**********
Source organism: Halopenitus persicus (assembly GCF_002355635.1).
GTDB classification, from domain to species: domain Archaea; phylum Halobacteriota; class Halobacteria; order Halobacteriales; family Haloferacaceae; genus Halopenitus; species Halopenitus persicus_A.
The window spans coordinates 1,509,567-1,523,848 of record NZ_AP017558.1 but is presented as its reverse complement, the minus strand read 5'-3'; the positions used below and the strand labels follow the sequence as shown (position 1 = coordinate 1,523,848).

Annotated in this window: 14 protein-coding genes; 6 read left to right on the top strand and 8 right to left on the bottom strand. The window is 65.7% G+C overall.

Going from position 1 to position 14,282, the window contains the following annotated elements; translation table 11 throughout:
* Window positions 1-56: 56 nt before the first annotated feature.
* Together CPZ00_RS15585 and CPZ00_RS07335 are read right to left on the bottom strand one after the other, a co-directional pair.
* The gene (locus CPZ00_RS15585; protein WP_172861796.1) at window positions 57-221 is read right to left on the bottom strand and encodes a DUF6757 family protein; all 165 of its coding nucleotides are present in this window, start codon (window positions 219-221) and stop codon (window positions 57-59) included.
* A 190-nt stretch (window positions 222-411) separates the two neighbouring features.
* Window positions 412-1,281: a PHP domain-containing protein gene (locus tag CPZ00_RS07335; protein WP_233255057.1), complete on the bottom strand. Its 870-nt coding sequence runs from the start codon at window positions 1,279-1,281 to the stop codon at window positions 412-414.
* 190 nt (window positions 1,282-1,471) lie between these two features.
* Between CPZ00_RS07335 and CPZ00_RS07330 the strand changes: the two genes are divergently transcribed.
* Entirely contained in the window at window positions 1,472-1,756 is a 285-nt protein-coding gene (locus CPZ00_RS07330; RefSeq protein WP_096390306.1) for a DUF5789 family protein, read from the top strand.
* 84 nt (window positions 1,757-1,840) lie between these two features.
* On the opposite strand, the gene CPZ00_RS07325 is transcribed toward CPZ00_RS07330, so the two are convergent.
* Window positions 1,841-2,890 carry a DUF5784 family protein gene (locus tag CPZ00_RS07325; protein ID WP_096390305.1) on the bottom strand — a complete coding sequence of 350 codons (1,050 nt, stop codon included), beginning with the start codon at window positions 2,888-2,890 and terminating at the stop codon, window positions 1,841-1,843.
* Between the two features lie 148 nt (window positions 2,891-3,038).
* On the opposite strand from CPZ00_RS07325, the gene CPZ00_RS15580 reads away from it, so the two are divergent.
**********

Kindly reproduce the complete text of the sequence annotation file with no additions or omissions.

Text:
Source organism: Halopenitus persicus (assembly GCF_002355635.1).
GTDB classification, from domain to species: domain Archaea; phylum Halobacteriota; class Halobacteria; order Halobacteriales; family Haloferacaceae; genus Halopenitus; species Halopenitus persicus_A.
The window spans coordinates 1,509,567-1,523,848 of record NZ_AP017558.1 but is presented as its reverse complement, the minus strand read 5'-3'; the positions used below and the strand labels follow the sequence as shown (position 1 = coordinate 1,523,848).

Annotated in this window: 14 protein-coding genes; 6 read left to right on the top strand and 8 right to left on the bottom strand. The window is 65.7% G+C overall.

Going from position 1 to position 14,282, the window contains the following annotated elements; translation table 11 throughout:
* Window positions 1-56: 56 nt before the first annotated feature.
* Together CPZ00_RS15585 and CPZ00_RS07335 are read right to left on the bottom strand one after the other, a co-directional pair.
* The gene (locus CPZ00_RS15585; protein WP_172861796.1) at window positions 57-221 is read right to left on the bottom strand and encodes a DUF6757 family protein; all 165 of its coding nucleotides are present in this window, start codon (window positions 219-221) and stop codon (window positions 57-59) included.
* A 190-nt stretch (window positions 222-411) separates the two neighbouring features.
* Window positions 412-1,281: a PHP domain-containing protein gene (locus tag CPZ00_RS07335; protein WP_233255057.1), complete on the bottom strand. Its 870-nt coding sequence runs from the start codon at window positions 1,279-1,281 to the stop codon at window positions 412-414.
* 190 nt (window positions 1,282-1,471) lie between these two features.
* Between CPZ00_RS07335 and CPZ00_RS07330 the strand changes: the two genes are divergently transcribed.
* Entirely contained in the window at window positions 1,472-1,756 is a 285-nt protein-coding gene (locus CPZ00_RS07330; RefSeq protein WP_096390306.1) for a DUF5789 family protein, read from the top strand.
* 84 nt (window positions 1,757-1,840) lie between these two features.
* On the opposite strand, the gene CPZ00_RS07325 is transcribed toward CPZ00_RS07330, so the two are convergent.
* Window positions 1,841-2,890 carry a DUF5784 family protein gene (locus tag CPZ00_RS07325; protein ID WP_096390305.1) on the bottom strand — a complete coding sequence of 350 codons (1,050 nt, stop codon included), beginning with the start codon at window positions 2,888-2,890 and terminating at the stop codon, window positions 1,841-1,843.
* Between the two features lie 148 nt (window positions 2,891-3,038).
* On the opposite strand from CPZ00_RS07325, the gene CPZ00_RS15580 reads away from it, so the two are divergent.